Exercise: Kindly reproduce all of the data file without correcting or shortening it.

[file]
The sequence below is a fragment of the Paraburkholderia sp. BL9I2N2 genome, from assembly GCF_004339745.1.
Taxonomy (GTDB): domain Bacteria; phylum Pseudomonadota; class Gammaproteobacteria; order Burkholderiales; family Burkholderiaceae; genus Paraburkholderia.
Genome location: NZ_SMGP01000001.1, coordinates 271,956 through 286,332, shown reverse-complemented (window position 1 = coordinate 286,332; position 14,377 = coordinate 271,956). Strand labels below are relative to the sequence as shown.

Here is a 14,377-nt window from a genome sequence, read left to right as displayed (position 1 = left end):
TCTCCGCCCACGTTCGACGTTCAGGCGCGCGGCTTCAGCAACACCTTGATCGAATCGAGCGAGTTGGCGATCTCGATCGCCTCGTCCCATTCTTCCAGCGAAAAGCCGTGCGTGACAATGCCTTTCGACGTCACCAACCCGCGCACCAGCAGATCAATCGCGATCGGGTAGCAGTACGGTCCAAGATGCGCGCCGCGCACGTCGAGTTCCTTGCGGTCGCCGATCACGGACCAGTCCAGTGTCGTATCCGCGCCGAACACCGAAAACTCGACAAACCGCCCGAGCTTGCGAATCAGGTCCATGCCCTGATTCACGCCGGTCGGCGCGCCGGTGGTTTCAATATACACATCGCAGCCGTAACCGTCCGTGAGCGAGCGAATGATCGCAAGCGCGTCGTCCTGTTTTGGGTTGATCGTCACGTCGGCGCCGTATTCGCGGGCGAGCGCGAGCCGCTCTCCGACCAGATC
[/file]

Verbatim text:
The sequence below is a fragment of the Paraburkholderia sp. BL9I2N2 genome, from assembly GCF_004339745.1.
Taxonomy (GTDB): domain Bacteria; phylum Pseudomonadota; class Gammaproteobacteria; order Burkholderiales; family Burkholderiaceae; genus Paraburkholderia.
Genome location: NZ_SMGP01000001.1, coordinates 271,956 through 286,332, shown reverse-complemented (window position 1 = coordinate 286,332; position 14,377 = coordinate 271,956). Strand labels below are relative to the sequence as shown.

Here is a 14,377-nt window from a genome sequence, read left to right as displayed (position 1 = left end):
TCTCCGCCCACGTTCGACGTTCAGGCGCGCGGCTTCAGCAACACCTTGATCGAATCGAGCGAGTTGGCGATCTCGATCGCCTCGTCCCATTCTTCCAGCGAAAAGCCGTGCGTGACAATGCCTTTCGACGTCACCAACCCGCGCACCAGCAGATCAATCGCGATCGGGTAGCAGTACGGTCCAAGATGCGCGCCGCGCACGTCGAGTTCCTTGCGGTCGCCGATCACGGACCAGTCCAGTGTCGTATCCGCGCCGAACACCGAAAACTCGACAAACCGCCCGAGCTTGCGAATCAGGTCCATGCCCTGATTCACGCCGGTCGGCGCGCCGGTGGTTTCAATATACACATCGCAGCCGTAACCGTCCGTGAGCGAGCGAATGATCGCAAGCGCGTCGTCCTGTTTTGGGTTGATCGTCACGTCGGCGCCGTATTCGCGGGCGAGCGCGAGCCGCTCTCCGACCAGATC